Today in Michigan History

April 7, 1947

Henry Ford died.

According to one Ford biographer, “at the time of his death, Henry Ford was summed up as a patriot, philanthropist, philosopher, sociologist, reformer, economist, teacher, and above all, a man of simple tastes. He was widely depicted as an inspiration of youth and symbol of individualism, American ingenuity, free enterprise and America itself.”

Scores of Michiganders eulogized the 83-year-old Ford. Michigan senator Arthur Vandenberg noted that “he probably had as great an impact on his time as if he had been president of the United States.”

Thank you Michigan Start Pages for this glimpse into our past.  See more here.



The Lake Michigan Triangle

Everyone has heard of the Bermuda Triangle and the strange things that happen there, but did you know that Michigan has its own mysterious triangle?

The Lake Michigan Triangle is connected by Ludington and Benton Harbor in Michigan and both cities connect across the lake to Manitowoc in Wisconsin forming the triangle, according to author Linda S. Godfrey in her book Weird Michigan.

The legend begins with sunken ships, but goes beyond that to the disappearance of airplanes and people to UFO sightings.  There have been so many sightings of strange objects and ghost planes in that area that the FAA created a special lake reporting service to keep track of them all.

Almost 40 planes have disappeared over Lake Michigan; the one most may know is Northwest Flight 2501.  In June of 1950 it left New York heading to Minneapolis, it went down into Lake Michigan near Benton Harbor.  There were no survivors and divers weren’t able to locate the plane’s wreckage.

In April 1937, one of the most famous Lake Michigan Triangle legends took place.  The freighter O.M. McFarland was headed to Port Washington, Wisconsin.  Captain George Donnor decided to head to his cabin for a nap and wanted to be woken around 6pm.  When the crew went to wake him, they found his cabin empty.  The story claims the door was locked from the inside and nobody knows what happened to him.  The disappearance of Donnor happened while the freighter passed through the nexus of the Lake Michigan Triangle.

Skeptics site the massive storms the Great Lakes are known for or the lack of GPS systems as the explanations of it all.  But it sure feeds your imagination when you look out across Lake Michigan and wonder what other mysteries are hiding beneath the surface!


Haunted Michigan

The Paulding Light

Just off Highway 45 near Paulding and Watersmeet, in the Upper Peninsula, a phenomenon called the Paulding Light (aka Lights of Paulding, Dog Meadow Lights) occurs.

Just what is the Paulding Light?  It’s a light that appears after dark each night, regardless of season, that reportedly hovers and moves along the power lines.  The light has also been known to change color; red and white are most common, but blue and green have also been seen.

At the spot where people gather nightly to observe this phenomenon there is a sign that reads:

This is the location from which the famous Paulding Light can be observed.  Legend explains its presence as a railroad brakeman’s ghost, destined to remain forever at the sight of his untimely death.  He continually waves his signal lantern as a warning to all who come to visit.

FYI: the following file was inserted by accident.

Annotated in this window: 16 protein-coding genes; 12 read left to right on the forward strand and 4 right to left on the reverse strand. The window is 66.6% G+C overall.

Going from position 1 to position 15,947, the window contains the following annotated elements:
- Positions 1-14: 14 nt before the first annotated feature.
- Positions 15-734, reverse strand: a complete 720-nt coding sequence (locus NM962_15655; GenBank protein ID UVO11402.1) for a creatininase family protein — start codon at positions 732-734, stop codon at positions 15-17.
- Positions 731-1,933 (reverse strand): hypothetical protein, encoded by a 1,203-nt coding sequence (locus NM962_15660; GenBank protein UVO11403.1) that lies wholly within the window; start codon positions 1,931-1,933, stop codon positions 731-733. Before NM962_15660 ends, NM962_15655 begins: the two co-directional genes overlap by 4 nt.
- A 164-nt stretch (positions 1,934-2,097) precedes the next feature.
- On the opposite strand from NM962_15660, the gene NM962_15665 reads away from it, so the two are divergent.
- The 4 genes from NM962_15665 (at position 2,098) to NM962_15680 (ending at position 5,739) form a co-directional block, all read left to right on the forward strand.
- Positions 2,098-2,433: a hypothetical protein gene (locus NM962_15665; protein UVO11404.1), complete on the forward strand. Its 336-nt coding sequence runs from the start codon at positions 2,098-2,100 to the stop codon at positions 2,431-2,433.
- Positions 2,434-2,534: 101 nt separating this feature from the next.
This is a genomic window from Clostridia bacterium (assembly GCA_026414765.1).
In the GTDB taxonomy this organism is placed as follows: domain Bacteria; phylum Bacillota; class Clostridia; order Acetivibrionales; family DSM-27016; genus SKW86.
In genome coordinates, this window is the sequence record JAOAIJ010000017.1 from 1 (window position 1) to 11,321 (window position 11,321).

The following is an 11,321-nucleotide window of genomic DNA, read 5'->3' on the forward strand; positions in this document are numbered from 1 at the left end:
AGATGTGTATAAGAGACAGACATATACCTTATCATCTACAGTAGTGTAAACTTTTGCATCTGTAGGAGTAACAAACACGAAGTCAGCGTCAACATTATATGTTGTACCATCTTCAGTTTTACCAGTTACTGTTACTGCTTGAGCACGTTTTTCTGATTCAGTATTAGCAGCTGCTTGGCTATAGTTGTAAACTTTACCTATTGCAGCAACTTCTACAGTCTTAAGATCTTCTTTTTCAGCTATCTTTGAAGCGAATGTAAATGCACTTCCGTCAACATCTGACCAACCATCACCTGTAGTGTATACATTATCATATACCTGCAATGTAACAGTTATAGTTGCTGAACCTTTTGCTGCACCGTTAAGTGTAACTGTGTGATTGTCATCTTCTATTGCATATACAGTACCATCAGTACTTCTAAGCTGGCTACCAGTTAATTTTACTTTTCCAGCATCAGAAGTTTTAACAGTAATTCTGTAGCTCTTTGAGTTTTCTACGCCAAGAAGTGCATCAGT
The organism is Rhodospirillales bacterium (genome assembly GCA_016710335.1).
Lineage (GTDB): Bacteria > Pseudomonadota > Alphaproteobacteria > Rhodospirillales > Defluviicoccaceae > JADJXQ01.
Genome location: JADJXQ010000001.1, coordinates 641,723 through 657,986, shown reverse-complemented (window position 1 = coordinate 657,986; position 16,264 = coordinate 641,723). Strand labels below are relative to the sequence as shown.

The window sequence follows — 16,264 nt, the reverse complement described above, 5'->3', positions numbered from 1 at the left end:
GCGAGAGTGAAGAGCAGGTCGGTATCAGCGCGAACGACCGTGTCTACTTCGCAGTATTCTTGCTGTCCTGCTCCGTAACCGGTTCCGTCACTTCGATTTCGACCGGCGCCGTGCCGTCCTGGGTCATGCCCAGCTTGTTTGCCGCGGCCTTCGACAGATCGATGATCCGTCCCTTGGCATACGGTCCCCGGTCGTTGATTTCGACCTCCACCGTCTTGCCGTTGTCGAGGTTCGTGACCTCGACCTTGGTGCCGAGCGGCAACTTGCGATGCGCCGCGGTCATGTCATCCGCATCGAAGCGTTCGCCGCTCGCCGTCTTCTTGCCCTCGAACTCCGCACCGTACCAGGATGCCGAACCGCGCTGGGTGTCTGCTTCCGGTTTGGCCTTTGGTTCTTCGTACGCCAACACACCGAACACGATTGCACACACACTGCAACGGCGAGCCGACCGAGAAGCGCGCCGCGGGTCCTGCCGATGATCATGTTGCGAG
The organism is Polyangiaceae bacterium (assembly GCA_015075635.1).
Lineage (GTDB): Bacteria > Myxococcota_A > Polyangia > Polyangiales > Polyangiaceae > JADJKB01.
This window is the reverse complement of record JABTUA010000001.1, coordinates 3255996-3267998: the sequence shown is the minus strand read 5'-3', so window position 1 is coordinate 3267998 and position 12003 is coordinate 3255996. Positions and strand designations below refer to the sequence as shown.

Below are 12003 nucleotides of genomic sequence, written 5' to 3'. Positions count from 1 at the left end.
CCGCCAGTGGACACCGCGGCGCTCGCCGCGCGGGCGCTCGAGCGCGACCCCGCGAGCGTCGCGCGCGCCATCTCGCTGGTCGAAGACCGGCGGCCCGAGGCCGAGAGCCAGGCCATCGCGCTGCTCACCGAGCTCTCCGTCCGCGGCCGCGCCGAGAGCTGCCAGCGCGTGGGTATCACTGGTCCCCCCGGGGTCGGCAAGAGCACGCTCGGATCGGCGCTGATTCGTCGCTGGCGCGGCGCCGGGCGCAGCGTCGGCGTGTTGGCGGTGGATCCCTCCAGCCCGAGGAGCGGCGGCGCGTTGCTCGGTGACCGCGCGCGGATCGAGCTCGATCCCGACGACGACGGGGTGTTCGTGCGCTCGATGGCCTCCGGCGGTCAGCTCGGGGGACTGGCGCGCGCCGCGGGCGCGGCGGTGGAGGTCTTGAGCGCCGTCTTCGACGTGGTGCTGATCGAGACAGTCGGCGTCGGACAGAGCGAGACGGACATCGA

To observe the phenomenon, park along this forest road facing north.  The light will appear each evening in the distance along the power line right-of-way.”

The posted legend is only one of the many stories of explanation.  Some tell the tale of an Indian ghost that is dancing on the power lines, some believe it’s just swamp gas, and still others believe it is a portal for spirits or to another dimension.

Several amateur studies have been done, but there is still no definite conclusion.  Theories of car headlights and taillights are debunked based on reports of the light going back to the early lumber days, long before cars.  But only one thing is certain, the Paulding Light does exist.

There are many amateur videos on YouTube.  Click here to view one of your choosing.  For more information you can Google “the Paulding Light” or visit the Wikipedia site.


Michigan Myths and Legends

The Legend of the Sleeping Bear

On the northwestern shore of the Lower Peninsula is The Sleeping Bear Dunes National Lakeshore. The National Lakeshore encompasses over 50,000 acres along Lake Michigan and has a unique legend of how the Dunes came to be.

The Ojibwa tale of the Sleeping Bear Dunes starts with a fire on the western shores of Lake Michigan (Wisconsin). The mother bear and her two cubs dove into Lake Michigan to escape the fire and swim for safety on the eastern shores of Lake Michigan (Michigan). The cubs are young and got tired quickly from the swim. The mother bear made it to shore and stood lookout for her two cubs. They never came. The Great Spirit takes pity on the mother and raises her cubs from the depths of the lake as North and South Manitou islands. The mother bear never left her spot, watching and waiting for the cubs, she became the dunes at Sleeping Bear Point.

For more information on Sleeping Bear Dunes National Lakefront, please visit